Electrical Wiring - Ceiling Light

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Evening all, apologies if this has been asked before but cannot see that it has and have checked the sticky but many of the images are missing.

I have a question regarding the electrical configuration of a ceiling light. Before I ask, I must iterate that I will not even dream of messing with the electrics but would like to gain an understanding of my setup before I call in an electrician.

I have a ceiling rose in my kitchen that I understand is mid loop and controlled by 1 switch alone. The switch also only controls this light

However the wiring config of the rose is as follows -

Connector 1 - 1 blue neutral from fitting
Connector 2 - 2 blue neutral wires doubled up
Connector 3 - 2 blue neutral wires doubled up
Connector 4 - 2 brown live wires doubled up
Connector 5 - 2 brown live wires doubled up
Connector 6 - 1 brown live
Connector 7 - 1 blue sheathed with brown (switch live)
Connector 8 - 1 brown live from fitting

3 additional earths to earth connector

My confusion lies with what the doubled up neutral and live wires are for? From my understanding for a mid loop ceiling light on 1 switch there should only be 1 wire per connection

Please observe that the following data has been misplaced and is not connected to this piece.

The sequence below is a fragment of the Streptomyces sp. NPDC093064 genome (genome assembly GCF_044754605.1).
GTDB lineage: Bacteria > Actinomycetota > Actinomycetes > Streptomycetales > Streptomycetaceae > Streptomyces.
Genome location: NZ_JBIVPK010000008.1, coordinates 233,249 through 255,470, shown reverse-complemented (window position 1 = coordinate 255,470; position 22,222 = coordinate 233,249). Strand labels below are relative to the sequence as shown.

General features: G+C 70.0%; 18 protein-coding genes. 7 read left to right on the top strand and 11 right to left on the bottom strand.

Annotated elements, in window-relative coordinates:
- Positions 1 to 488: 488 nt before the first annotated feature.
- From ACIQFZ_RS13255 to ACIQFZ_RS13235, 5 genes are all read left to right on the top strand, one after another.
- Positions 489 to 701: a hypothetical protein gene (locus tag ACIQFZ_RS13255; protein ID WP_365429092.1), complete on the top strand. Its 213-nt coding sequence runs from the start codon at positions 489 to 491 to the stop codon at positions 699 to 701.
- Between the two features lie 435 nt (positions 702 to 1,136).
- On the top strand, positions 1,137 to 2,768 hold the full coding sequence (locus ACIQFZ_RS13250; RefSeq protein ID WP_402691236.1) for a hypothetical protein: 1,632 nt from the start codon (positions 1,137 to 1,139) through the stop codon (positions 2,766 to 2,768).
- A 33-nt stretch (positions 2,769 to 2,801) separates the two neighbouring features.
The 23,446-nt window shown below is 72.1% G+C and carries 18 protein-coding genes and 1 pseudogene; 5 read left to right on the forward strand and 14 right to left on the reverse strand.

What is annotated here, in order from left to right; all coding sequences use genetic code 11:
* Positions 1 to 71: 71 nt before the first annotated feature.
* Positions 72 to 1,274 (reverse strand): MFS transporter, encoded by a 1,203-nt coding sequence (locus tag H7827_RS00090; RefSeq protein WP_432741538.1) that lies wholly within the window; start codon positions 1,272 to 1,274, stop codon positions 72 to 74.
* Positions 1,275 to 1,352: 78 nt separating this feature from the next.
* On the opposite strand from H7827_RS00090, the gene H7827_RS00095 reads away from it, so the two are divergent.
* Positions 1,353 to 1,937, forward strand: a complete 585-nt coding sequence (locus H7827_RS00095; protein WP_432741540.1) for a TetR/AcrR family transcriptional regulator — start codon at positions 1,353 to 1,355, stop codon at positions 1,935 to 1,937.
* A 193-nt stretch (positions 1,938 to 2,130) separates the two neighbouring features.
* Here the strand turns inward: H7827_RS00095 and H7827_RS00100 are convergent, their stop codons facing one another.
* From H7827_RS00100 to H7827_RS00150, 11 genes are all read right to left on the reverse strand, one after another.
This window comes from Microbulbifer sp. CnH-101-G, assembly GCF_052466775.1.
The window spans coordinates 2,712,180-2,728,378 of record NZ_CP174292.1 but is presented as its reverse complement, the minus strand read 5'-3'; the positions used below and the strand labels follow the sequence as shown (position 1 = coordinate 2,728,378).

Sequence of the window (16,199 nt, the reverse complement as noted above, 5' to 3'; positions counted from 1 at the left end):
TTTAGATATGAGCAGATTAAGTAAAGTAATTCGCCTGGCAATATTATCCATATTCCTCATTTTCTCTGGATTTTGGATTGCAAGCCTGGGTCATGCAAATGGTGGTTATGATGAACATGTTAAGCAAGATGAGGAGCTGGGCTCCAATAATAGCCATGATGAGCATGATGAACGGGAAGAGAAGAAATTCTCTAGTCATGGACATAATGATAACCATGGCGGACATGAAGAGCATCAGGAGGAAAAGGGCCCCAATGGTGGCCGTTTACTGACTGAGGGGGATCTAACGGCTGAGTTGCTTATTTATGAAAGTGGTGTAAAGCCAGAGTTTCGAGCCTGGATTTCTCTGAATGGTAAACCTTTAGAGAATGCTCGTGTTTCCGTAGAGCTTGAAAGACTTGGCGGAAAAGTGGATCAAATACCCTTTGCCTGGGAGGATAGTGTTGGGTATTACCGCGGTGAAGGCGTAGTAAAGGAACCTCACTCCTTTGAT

I've added a picture if it helps?

[/list]
 
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What you have is quite normal. The 'doubled up' live and neutrals will be one set of L&N loop in and multiple sets of L&N loop out to other fittings.

Lights don't have to be wired 'all in a row' on a radial circuit; it's acceptable and normal to tee/branch off if that is easier or more economical.
 
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Are you being confused by your description of 'connectors 1 to 8?

There are in fact only three connectors (plus earth).
Two have 3 holes and one has 2.

I'm sorry if this does not apply to you but some people think each hole is separate.
 
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Are you being confused by your description of 'connectors 1 to 8? There are in fact only three connectors (plus earth). Two have 3 holes and one has 2.
All true - but I think what is confusing the OP is that there are a lot more perm L/N pairs that one would usually expect in the middle of a 'straight' loop-in run - so, as has been suggested, I presume that this rose must be the centre of a 'star' (i.e. feeding three other roses/fittings.

Kind Regards, John
 
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That too, is true but we have had posters in the past who thought only the wires in the same holes were connected together.